Lavender Farm Field Trip

This past weekend we had the opportunity to visit and tour the Lavender Ranch, a local farm that organically and sustainably grows a variety of plants and botanicals, then distills them into essential oils.  The Lavender Ranch, Biggs, CA  I have been driving by this ranch for years and have always loved the scent of lavender wafting off the fields in the heat of an August afternoon.  Lavender Cookies at the Lavender Ranch

When hubby and I arrived at the ranch we began our tour at the gift shop, which was located inside their quaint old farm house! When first walking through the door, we were greeted with a gorgeous little stand in the corner offering free lavender cookies.  I don’t know why, but I thought eating the actual lavender would be a bit bitter, but these were delicious!  Inside the shop were beautiful displays, including almost an entire wall of hanging bunches of dried lavender for sale.  It smelled so good inside!  Also on display were lotions, salves, soaps and sachets – all for sale at reasonable prices.   bunches of dried lavender

We were so pleased to hear that they were giving guided walking tours of their lavender fields, and so we eagerly waited the fifteen minutes for the next tour to begin.

As our friendly tour guide gave us some statistics (the Lavender Ranch was started in 1983 and right now has 30 acres devoted to botanicals to make essential oils) and several uses for lavender oils (heals skin maladies, promotes circulation, improves digestion),  I couldn’t help but take deep, cleansing breaths while we walked through the fields. And knowing that they grow sustainably and organically, I was even more impressed!  The tour guide said they even had agreements with local farmers not to spray on windy days, so that there would be no over-spray of pesticides or chemicals on to the Lavender Ranch.  On the highway side of the ranch are signs along the right-of-way stating that the ranch is organic and to please not spray herbacides or pesticides in the vicinity!

Although their name implies that all they grow is lavender, such is certainly not the case.

Flowering Lemon Verbena

Flowering Lemon Verbena

I was in seventh heaven when our tour guide asked us to rub some leaves of the plants in the rows we were standing in……… lemon verbena!!  Oh!  My favorite scent of all scents!  I could bathe in it, sleep with it and eat it!  I wanted to literally sit right in the middle of the row of lemon verbena and take a nap, but I’m not sure the tour guide would have thought too kindly of me doing that!  😉   I love lemon verbena and I wasn’t aware that I could grow this plant myself!  Oh Joy!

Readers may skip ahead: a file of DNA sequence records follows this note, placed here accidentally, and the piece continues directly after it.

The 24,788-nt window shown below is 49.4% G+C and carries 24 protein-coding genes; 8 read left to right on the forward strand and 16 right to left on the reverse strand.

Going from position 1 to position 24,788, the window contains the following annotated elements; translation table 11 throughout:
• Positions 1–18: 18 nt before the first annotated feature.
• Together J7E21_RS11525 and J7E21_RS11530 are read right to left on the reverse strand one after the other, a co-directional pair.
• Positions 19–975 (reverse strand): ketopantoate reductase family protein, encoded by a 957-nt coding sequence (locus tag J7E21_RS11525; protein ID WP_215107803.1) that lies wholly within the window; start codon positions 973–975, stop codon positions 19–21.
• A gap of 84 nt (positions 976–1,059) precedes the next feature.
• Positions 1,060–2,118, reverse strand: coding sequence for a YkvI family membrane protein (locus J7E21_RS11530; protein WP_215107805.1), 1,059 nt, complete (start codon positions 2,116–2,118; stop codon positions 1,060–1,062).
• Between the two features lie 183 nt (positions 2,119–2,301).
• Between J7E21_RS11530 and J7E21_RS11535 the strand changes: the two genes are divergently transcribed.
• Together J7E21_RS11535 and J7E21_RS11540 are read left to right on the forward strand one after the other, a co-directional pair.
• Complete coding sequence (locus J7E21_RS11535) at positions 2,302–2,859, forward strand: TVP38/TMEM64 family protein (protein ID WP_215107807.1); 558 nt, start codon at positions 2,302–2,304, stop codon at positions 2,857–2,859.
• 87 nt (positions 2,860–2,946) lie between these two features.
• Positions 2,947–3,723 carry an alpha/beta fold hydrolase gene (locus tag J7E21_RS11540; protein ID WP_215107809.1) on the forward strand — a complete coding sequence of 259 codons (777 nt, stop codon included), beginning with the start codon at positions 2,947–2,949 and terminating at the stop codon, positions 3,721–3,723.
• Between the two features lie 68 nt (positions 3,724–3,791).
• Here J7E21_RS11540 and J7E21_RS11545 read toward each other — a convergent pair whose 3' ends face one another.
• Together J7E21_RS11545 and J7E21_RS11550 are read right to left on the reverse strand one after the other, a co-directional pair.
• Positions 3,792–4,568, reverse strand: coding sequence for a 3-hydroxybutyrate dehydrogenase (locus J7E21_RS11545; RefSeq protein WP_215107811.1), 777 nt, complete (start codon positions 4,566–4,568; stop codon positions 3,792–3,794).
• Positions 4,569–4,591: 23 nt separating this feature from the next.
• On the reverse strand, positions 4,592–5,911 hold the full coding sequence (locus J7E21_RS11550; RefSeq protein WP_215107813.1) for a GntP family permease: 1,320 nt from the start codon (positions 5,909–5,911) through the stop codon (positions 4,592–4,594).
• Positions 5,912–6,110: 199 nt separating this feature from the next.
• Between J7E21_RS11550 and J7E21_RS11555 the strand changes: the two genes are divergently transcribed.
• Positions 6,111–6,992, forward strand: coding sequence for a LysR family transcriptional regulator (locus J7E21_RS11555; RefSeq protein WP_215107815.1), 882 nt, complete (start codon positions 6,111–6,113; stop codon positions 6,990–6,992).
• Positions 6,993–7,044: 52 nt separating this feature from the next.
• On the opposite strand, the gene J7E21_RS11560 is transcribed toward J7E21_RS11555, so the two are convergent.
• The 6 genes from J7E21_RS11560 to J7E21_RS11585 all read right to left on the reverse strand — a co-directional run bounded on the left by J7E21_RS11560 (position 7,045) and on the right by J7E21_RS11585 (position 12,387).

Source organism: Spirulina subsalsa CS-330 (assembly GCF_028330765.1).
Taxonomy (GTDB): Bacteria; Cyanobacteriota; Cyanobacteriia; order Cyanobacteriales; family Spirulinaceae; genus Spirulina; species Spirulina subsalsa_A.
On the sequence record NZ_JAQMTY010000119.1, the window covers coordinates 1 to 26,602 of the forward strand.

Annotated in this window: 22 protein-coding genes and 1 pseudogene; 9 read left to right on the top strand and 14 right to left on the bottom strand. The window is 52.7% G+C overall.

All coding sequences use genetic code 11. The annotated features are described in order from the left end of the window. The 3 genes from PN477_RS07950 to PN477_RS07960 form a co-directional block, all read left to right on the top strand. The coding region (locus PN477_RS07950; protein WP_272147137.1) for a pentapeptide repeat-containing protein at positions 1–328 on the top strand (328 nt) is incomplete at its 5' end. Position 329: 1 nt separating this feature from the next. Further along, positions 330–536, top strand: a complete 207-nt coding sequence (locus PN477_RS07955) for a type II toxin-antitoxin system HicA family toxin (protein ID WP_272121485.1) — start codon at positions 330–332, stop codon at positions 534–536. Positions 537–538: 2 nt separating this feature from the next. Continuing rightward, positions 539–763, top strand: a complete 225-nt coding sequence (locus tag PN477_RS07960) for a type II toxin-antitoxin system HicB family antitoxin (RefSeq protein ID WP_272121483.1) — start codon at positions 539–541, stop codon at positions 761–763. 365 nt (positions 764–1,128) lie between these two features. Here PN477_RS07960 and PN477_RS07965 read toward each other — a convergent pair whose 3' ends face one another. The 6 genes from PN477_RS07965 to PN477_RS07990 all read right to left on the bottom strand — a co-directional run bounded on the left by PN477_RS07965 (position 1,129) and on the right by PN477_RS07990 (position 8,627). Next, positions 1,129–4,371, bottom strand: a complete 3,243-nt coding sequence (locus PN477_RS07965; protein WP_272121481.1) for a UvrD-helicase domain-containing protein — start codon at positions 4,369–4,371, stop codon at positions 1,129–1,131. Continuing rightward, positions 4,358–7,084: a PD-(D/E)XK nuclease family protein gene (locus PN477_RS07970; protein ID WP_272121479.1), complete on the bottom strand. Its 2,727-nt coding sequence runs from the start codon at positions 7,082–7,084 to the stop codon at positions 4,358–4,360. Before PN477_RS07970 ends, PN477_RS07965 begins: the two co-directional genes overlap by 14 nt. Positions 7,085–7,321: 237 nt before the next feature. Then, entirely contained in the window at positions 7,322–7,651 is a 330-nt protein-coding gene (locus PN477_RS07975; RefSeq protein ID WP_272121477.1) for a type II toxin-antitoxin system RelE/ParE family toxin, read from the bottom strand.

And then the lavender!

Somehow, walking through these fields of lavender and verbena, I felt so at peace and at ease!  I know that the scent of lavender is supposed to be calming, but to actually walk in a field of lavender is something you just must do.  An experience of a lifetime!

Blooming Lavender

Blooming lavender

Among some of the other plants they grow and distill into essential oils are rosemary, german chamomile, peppermint, and clary sage!  They even had a 153 year old orange tree that they use to get an orange essential oil!  That tree was massive and is a daughter tree to the “Mother Orange Tree” found in Oroville, California.  What history!

In fact, the Lavender Ranch is only a part of the larger Bayliss Ranch which is known for the rice they grow, commercially marketed as Lattitude 40 (the approximate lattitude where the ranch is located).  We got to try some of the brown rice and it was wonderful – nutty but kind of fruity at the same time. The area where the Lavender Ranch is now sited used to be part of a large walnut orchard within the Bayliss Ranch.  With the use of drip irrigation and a lot of mulch, they now use only 10% of the amount of water that was once necessary when the land held walnuts!

But back to the Lavender Ranch tour.

Lemon verbena and Lavender

Lemon verbena (in the foreground) and Lavender

Our guide told us that it takes about 800 pounds of lavender to make 1 gallon of essential oil.  They use a steam distillation process with both a water phase and an oil phase.  The lavender that is grown at the ranch is a proprietory variety developed with UC Davis for a higher camphor content.  They propogate their own lavender in greenhouses right there at the ranch because each lavender plant is replaced at about 15 years of age.

A distiller for essential oils

A distiller for essential oils.

The medicinal uses of lavender are many.  Of course, I am not a doctor and don’t claim to be any type of a medical practitioner, but you can find so many resources on the internet and in books in your local library that hail praises for lavender.

In fact, I found a couple of websites and blogs that have a lot of information about lavender – just click on one of the links below and through the magic of technology you will be whisked away to their website!  No worries, though – you will be able to come right back to mine!   🙂

This one is great and has a lot of information:  How to make and use lavender flower extract by Frugally Sustainable,  and if you want to cook with lavender (who knew? not me!) you can click on this one:  Desserts using lavender by The Kitchn,   For the final fun site involving lavender, how about a recipe for home made playdough scented with lavender at The Chaos and the Clutter.

I hope you enjoyed coming along with my hubby and I on our field trip to the Lavender Ranch.  I just wish we were able to send the wonderful scents of all these botanicals from our computer to yours!

Thank you for all your comments, suggestions and questions – I try to answer every one!

 

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Beekeeping Workshop Fieldtrip

Ray and I had the opportunity to attend an introductory beekeeping class this past Saturday given by Ed Zawada of Gerard Z Honeybees.  The class was held at Retzlaff Winery in Livermore, California.

Retzlaff Vineyard Wine Tasting

Our introduction to beekeeping class was held at Retzlaff Vineyards and Winery in Livermore, California. As you can see, they are CCOF Certified Organic!